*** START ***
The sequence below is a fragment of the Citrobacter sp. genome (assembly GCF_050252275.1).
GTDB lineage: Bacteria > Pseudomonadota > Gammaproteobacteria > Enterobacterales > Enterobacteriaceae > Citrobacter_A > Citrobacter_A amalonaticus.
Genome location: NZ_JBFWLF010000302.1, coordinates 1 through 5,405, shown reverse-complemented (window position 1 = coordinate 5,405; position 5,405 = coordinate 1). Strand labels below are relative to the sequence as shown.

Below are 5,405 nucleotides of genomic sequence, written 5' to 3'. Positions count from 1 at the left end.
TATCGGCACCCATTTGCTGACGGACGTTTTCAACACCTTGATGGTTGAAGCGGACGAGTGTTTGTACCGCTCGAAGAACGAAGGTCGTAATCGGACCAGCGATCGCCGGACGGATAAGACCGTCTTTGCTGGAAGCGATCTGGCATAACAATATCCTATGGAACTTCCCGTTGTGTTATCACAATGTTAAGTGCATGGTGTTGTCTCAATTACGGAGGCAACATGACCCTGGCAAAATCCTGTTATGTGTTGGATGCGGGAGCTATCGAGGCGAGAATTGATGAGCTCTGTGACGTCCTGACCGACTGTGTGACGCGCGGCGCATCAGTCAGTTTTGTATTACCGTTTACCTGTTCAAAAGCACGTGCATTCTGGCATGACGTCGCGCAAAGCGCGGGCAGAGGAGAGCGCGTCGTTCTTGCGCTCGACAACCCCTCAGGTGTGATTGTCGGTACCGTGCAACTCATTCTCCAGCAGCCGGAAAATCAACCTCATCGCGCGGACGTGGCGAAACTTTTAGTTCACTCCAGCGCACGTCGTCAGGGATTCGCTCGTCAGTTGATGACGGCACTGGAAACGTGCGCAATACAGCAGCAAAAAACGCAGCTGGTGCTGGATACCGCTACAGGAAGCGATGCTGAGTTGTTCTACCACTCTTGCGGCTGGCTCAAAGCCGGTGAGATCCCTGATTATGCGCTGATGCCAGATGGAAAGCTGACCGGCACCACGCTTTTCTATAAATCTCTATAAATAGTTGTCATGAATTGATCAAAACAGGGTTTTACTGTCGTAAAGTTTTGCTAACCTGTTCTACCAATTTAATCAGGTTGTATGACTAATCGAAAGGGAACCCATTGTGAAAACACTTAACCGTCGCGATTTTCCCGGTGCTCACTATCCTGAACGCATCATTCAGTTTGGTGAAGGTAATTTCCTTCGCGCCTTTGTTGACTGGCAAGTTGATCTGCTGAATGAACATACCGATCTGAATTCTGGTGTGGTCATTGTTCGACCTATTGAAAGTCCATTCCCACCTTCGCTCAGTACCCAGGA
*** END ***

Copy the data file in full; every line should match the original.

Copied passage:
The sequence below is a fragment of the Citrobacter sp. genome (assembly GCF_050252275.1).
GTDB lineage: Bacteria > Pseudomonadota > Gammaproteobacteria > Enterobacterales > Enterobacteriaceae > Citrobacter_A > Citrobacter_A amalonaticus.
Genome location: NZ_JBFWLF010000302.1, coordinates 1 through 5,405, shown reverse-complemented (window position 1 = coordinate 5,405; position 5,405 = coordinate 1). Strand labels below are relative to the sequence as shown.

Below are 5,405 nucleotides of genomic sequence, written 5' to 3'. Positions count from 1 at the left end.
TATCGGCACCCATTTGCTGACGGACGTTTTCAACACCTTGATGGTTGAAGCGGACGAGTGTTTGTACCGCTCGAAGAACGAAGGTCGTAATCGGACCAGCGATCGCCGGACGGATAAGACCGTCTTTGCTGGAAGCGATCTGGCATAACAATATCCTATGGAACTTCCCGTTGTGTTATCACAATGTTAAGTGCATGGTGTTGTCTCAATTACGGAGGCAACATGACCCTGGCAAAATCCTGTTATGTGTTGGATGCGGGAGCTATCGAGGCGAGAATTGATGAGCTCTGTGACGTCCTGACCGACTGTGTGACGCGCGGCGCATCAGTCAGTTTTGTATTACCGTTTACCTGTTCAAAAGCACGTGCATTCTGGCATGACGTCGCGCAAAGCGCGGGCAGAGGAGAGCGCGTCGTTCTTGCGCTCGACAACCCCTCAGGTGTGATTGTCGGTACCGTGCAACTCATTCTCCAGCAGCCGGAAAATCAACCTCATCGCGCGGACGTGGCGAAACTTTTAGTTCACTCCAGCGCACGTCGTCAGGGATTCGCTCGTCAGTTGATGACGGCACTGGAAACGTGCGCAATACAGCAGCAAAAAACGCAGCTGGTGCTGGATACCGCTACAGGAAGCGATGCTGAGTTGTTCTACCACTCTTGCGGCTGGCTCAAAGCCGGTGAGATCCCTGATTATGCGCTGATGCCAGATGGAAAGCTGACCGGCACCACGCTTTTCTATAAATCTCTATAAATAGTTGTCATGAATTGATCAAAACAGGGTTTTACTGTCGTAAAGTTTTGCTAACCTGTTCTACCAATTTAATCAGGTTGTATGACTAATCGAAAGGGAACCCATTGTGAAAACACTTAACCGTCGCGATTTTCCCGGTGCTCACTATCCTGAACGCATCATTCAGTTTGGTGAAGGTAATTTCCTTCGCGCCTTTGTTGACTGGCAAGTTGATCTGCTGAATGAACATACCGATCTGAATTCTGGTGTGGTCATTGTTCGACCTATTGAAAGTCCATTCCCACCTTCGCTCAGTACCCAGGA